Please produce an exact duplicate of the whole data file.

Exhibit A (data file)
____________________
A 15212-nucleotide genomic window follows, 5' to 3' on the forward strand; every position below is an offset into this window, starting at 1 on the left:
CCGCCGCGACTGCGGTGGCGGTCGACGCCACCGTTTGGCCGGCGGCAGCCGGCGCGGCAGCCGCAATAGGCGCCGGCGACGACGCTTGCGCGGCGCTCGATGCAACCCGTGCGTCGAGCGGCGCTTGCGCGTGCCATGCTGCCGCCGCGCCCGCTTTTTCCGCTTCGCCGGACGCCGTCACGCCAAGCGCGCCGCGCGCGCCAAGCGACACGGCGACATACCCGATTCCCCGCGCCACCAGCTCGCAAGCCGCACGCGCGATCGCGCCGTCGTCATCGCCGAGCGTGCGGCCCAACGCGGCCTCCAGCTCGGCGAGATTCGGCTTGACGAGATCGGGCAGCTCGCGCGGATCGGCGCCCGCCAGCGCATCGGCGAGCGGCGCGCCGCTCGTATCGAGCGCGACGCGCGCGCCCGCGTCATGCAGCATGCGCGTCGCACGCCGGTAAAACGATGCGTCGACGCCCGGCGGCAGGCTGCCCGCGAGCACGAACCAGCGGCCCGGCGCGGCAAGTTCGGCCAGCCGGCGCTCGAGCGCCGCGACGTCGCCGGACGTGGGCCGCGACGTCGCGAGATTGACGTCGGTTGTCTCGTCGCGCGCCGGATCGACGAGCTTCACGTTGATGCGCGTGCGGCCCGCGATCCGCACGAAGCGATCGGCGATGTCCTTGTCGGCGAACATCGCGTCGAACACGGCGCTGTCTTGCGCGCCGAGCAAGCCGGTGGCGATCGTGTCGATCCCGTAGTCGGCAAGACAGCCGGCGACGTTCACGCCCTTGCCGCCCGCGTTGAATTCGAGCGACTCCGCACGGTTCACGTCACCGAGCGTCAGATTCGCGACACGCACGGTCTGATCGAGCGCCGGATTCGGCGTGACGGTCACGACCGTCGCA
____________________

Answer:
A 15212-nucleotide genomic window follows, 5' to 3' on the forward strand; every position below is an offset into this window, starting at 1 on the left:
CCGCCGCGACTGCGGTGGCGGTCGACGCCACCGTTTGGCCGGCGGCAGCCGGCGCGGCAGCCGCAATAGGCGCCGGCGACGACGCTTGCGCGGCGCTCGATGCAACCCGTGCGTCGAGCGGCGCTTGCGCGTGCCATGCTGCCGCCGCGCCCGCTTTTTCCGCTTCGCCGGACGCCGTCACGCCAAGCGCGCCGCGCGCGCCAAGCGACACGGCGACATACCCGATTCCCCGCGCCACCAGCTCGCAAGCCGCACGCGCGATCGCGCCGTCGTCATCGCCGAGCGTGCGGCCCAACGCGGCCTCCAGCTCGGCGAGATTCGGCTTGACGAGATCGGGCAGCTCGCGCGGATCGGCGCCCGCCAGCGCATCGGCGAGCGGCGCGCCGCTCGTATCGAGCGCGACGCGCGCGCCCGCGTCATGCAGCATGCGCGTCGCACGCCGGTAAAACGATGCGTCGACGCCCGGCGGCAGGCTGCCCGCGAGCACGAACCAGCGGCCCGGCGCGGCAAGTTCGGCCAGCCGGCGCTCGAGCGCCGCGACGTCGCCGGACGTGGGCCGCGACGTCGCGAGATTGACGTCGGTTGTCTCGTCGCGCGCCGGATCGACGAGCTTCACGTTGATGCGCGTGCGGCCCGCGATCCGCACGAAGCGATCGGCGATGTCCTTGTCGGCGAACATCGCGTCGAACACGGCGCTGTCTTGCGCGCCGAGCAAGCCGGTGGCGATCGTGTCGATCCCGTAGTCGGCAAGACAGCCGGCGACGTTCACGCCCTTGCCGCCCGCGTTGAATTCGAGCGACTCCGCACGGTTCACGTCACCGAGCGTCAGATTCGCGACACGCACGGTCTGATCGAGCGCCGGATTCGGCGTGACGGTCACGACCGTCGCA